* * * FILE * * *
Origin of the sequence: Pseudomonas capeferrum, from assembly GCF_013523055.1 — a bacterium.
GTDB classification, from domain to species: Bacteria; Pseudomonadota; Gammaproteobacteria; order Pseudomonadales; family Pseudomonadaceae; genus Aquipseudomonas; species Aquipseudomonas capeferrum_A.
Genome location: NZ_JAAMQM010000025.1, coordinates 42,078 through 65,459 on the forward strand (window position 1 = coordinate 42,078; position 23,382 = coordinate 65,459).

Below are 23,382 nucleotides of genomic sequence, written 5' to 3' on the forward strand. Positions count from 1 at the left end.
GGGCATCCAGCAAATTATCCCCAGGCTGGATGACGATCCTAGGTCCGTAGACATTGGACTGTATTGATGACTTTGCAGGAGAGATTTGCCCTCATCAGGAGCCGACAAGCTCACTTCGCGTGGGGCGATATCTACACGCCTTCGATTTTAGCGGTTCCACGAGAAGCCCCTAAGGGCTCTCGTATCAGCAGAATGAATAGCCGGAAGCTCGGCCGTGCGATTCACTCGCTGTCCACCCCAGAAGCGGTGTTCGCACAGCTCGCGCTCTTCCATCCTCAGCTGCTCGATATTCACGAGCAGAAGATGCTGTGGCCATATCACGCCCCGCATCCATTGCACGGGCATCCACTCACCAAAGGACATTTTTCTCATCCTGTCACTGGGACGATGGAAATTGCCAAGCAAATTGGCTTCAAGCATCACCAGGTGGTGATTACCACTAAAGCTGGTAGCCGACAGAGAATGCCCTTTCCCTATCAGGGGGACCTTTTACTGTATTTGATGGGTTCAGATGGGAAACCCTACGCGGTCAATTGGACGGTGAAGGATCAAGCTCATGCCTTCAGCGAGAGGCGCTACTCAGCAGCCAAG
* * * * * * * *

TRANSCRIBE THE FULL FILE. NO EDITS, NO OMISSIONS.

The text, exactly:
Origin of the sequence: Pseudomonas capeferrum, from assembly GCF_013523055.1 — a bacterium.
GTDB classification, from domain to species: Bacteria; Pseudomonadota; Gammaproteobacteria; order Pseudomonadales; family Pseudomonadaceae; genus Aquipseudomonas; species Aquipseudomonas capeferrum_A.
Genome location: NZ_JAAMQM010000025.1, coordinates 42,078 through 65,459 on the forward strand (window position 1 = coordinate 42,078; position 23,382 = coordinate 65,459).

Below are 23,382 nucleotides of genomic sequence, written 5' to 3' on the forward strand. Positions count from 1 at the left end.
GGGCATCCAGCAAATTATCCCCAGGCTGGATGACGATCCTAGGTCCGTAGACATTGGACTGTATTGATGACTTTGCAGGAGAGATTTGCCCTCATCAGGAGCCGACAAGCTCACTTCGCGTGGGGCGATATCTACACGCCTTCGATTTTAGCGGTTCCACGAGAAGCCCCTAAGGGCTCTCGTATCAGCAGAATGAATAGCCGGAAGCTCGGCCGTGCGATTCACTCGCTGTCCACCCCAGAAGCGGTGTTCGCACAGCTCGCGCTCTTCCATCCTCAGCTGCTCGATATTCACGAGCAGAAGATGCTGTGGCCATATCACGCCCCGCATCCATTGCACGGGCATCCACTCACCAAAGGACATTTTTCTCATCCTGTCACTGGGACGATGGAAATTGCCAAGCAAATTGGCTTCAAGCATCACCAGGTGGTGATTACCACTAAAGCTGGTAGCCGACAGAGAATGCCCTTTCCCTATCAGGGGGACCTTTTACTGTATTTGATGGGTTCAGATGGGAAACCCTACGCGGTCAATTGGACGGTGAAGGATCAAGCTCATGCCTTCAGCGAGAGGCGCTACTCAGCAGCCAAG